MidCoast Regional Airport’s new fixed-base operator told local Joint Management Board members Wednesday that efforts to reduce costs, train airport staff in fuel quality control and promote the airport are going well.
Brian Ciambra, Volo Aviation’s senior vice president for FBO operations, told board members staff has been monitoring the type of customers who come in and out of MidCoast Regional to determine the services they need. He estimated 60-70 percent of customers who come into the airport fuel their own planes.
In an effort to market MidCoast to potential customers, the Volo executive said there are eight airports near MidCoast that cater to similar civilian aircraft. Airport staff can track the types of planes that patronize MidCoast’s competitors through the TRAQPak data program, and then contact those pilots through email to invite them to try MidCoast, he said.
“It’s an exhausting, tedious process, but it does pay off,” Ciambra said.
Volo also is promoting MidCoast through trade shows and organizations like the Aircraft Owners and Pilots Association, he said. Ciambra said fly-ins can create more exposure for MidCoast, increase fuel sales and pull in potential new tenants. He said Volo is talking with AOPA about a fly-in event at MidCoast, possibly for 2015 or 2016.
The Volo executive said fly-ins, on average, tend to bring in 200-300 airplanes for a weekend event.
“Usually, they (pilots) stay for the day,” he said.
Ciambra also reported there are 12 potential clients on a waiting list for an available hangar. He suggested the board consider building more T-hangars or having a private developer build them. Ciambra said he could provide a regional T-hangar analysis to compare rates.
Hinesville Mayor Jim Thomas, a voting member on the board, said construction costs were higher when the airport first built the hangars it has now. Though costs have gone down since then, they are rising, he said.
The JMB also should include its military partners in any conversation about new construction, Thomas added. He also suggested that the JMB consider providing services, such as supplying aircraft fuel, to Fort Stewart-Hunter Army Airfield as the military downsizes and looks to acquire government-to-government contracts to cut costs.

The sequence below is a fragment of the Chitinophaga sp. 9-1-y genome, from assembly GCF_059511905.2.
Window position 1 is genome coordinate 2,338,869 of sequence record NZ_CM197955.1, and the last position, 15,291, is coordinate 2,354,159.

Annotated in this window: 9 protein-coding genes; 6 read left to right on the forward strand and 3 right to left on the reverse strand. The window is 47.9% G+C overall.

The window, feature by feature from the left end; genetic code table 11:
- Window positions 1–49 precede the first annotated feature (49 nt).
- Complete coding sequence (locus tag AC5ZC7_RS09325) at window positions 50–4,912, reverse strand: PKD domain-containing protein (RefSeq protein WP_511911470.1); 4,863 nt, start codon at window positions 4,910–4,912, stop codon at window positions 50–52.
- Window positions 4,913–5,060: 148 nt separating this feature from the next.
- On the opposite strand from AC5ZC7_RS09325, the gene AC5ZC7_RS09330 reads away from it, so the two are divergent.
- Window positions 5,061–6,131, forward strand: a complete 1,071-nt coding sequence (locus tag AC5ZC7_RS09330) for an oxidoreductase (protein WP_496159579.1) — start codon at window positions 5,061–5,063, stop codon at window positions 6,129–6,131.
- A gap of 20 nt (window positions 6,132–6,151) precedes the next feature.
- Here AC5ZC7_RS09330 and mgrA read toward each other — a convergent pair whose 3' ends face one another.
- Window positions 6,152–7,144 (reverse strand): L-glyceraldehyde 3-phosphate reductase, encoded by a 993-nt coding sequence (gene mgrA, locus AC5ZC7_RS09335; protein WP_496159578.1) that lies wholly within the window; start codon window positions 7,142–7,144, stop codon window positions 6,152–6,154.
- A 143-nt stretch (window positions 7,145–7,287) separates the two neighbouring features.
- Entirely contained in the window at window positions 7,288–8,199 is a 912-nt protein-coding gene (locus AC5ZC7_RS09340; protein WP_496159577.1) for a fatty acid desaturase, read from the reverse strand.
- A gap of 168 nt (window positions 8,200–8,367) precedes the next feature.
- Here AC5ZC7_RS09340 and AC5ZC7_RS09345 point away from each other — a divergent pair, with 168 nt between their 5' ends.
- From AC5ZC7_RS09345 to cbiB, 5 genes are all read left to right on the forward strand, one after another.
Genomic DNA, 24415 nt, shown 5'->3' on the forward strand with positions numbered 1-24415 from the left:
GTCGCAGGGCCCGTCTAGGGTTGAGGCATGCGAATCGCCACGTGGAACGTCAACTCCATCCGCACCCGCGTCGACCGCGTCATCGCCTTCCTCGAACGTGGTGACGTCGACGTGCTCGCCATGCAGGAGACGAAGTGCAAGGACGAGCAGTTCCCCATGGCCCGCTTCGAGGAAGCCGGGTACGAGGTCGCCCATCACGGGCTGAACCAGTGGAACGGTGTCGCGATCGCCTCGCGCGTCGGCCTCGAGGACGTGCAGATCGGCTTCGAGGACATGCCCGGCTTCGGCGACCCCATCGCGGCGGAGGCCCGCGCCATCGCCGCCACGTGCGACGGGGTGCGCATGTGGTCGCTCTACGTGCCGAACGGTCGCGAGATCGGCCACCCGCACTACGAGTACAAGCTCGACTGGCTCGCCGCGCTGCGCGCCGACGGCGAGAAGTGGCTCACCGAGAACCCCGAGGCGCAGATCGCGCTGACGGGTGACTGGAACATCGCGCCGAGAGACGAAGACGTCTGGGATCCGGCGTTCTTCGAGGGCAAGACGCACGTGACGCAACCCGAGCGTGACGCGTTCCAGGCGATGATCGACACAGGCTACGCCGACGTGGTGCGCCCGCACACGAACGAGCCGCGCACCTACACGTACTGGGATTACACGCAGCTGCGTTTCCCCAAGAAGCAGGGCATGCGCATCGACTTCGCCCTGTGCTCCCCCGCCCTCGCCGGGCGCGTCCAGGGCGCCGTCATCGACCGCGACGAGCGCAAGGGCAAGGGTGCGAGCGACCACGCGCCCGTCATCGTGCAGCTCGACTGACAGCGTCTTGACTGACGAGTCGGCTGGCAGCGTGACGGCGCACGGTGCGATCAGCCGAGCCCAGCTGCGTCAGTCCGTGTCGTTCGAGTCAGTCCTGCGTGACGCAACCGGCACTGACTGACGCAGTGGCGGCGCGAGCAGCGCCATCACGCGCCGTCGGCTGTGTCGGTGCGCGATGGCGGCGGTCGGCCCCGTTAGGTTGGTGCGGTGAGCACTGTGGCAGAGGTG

The mayor said Secretary of the Army John McHugh mentioned templates for these types of agreements were being drafted and could be implemented, pending approval.
He said the JMB should schedule a planning session in the next several weeks to discuss this and other issues.
Volo also advised the board to consider contracting with another fuel provider once that contract is up in September, in order to reduce fuel costs.
Ciambra presented a fuel-rate comparison between the airport’s fuel provider, Avfuel, and World Fuel Supply for the weeks of Feb. 10 and 17. WFS charged 27 cents less per unit than Avfuel for the week of Feb. 17, and 16 cents less for the week of Feb. 10, he said.
Ciambra praised MidCoast staff, including general manager Charlie Martin and two full-time and two part-time airport employees, for being “open to change” and accepting additional responsibilities.
The JMB awarded its management-services contract to Volo Aviation late last year. FBOs provide aeronautical services to the public, including fueling, maintenance, storage and ground and flight instruction, according to the Federal Aviation Administration. Volo Aviation, which is headquartered in Stratford, Conn., manages airports in other states, including Florida, New York and Pennsylvania.
The Liberty County Board of Commissioners, the city of Hinesville and the Liberty County Development Authority collaborate on overseeing MidCoast. The full board includes representatives from the United States Army, as MidCoast is utilized by Fort Stewart-Hunter Army Airfield.
Liberty County Commission Chairman Donald Lovette and LCDA Chairman Allen Brown also are voting members on the board.